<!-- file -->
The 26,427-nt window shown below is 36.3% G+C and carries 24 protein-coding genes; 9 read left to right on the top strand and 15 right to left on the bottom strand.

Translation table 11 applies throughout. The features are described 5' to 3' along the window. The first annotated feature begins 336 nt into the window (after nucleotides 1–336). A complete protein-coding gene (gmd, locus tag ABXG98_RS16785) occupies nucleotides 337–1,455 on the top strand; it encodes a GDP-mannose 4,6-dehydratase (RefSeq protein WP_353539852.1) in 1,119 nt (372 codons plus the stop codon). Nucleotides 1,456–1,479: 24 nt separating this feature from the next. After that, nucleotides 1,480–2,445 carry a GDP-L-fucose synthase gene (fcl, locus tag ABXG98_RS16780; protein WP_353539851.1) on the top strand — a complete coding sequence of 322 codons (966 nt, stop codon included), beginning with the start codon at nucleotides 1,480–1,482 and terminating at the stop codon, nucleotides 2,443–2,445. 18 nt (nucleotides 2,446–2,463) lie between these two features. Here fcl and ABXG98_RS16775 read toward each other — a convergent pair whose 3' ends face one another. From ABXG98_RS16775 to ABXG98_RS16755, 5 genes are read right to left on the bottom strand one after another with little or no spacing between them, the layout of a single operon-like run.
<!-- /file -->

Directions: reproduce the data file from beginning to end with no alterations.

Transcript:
The 26,427-nt window shown below is 36.3% G+C and carries 24 protein-coding genes; 9 read left to right on the top strand and 15 right to left on the bottom strand.

Translation table 11 applies throughout. The features are described 5' to 3' along the window. The first annotated feature begins 336 nt into the window (after nucleotides 1–336). A complete protein-coding gene (gmd, locus tag ABXG98_RS16785) occupies nucleotides 337–1,455 on the top strand; it encodes a GDP-mannose 4,6-dehydratase (RefSeq protein WP_353539852.1) in 1,119 nt (372 codons plus the stop codon). Nucleotides 1,456–1,479: 24 nt separating this feature from the next. After that, nucleotides 1,480–2,445 carry a GDP-L-fucose synthase gene (fcl, locus tag ABXG98_RS16780; protein WP_353539851.1) on the top strand — a complete coding sequence of 322 codons (966 nt, stop codon included), beginning with the start codon at nucleotides 1,480–1,482 and terminating at the stop codon, nucleotides 2,443–2,445. 18 nt (nucleotides 2,446–2,463) lie between these two features. Here fcl and ABXG98_RS16775 read toward each other — a convergent pair whose 3' ends face one another. From ABXG98_RS16775 to ABXG98_RS16755, 5 genes are read right to left on the bottom strand one after another with little or no spacing between them, the layout of a single operon-like run.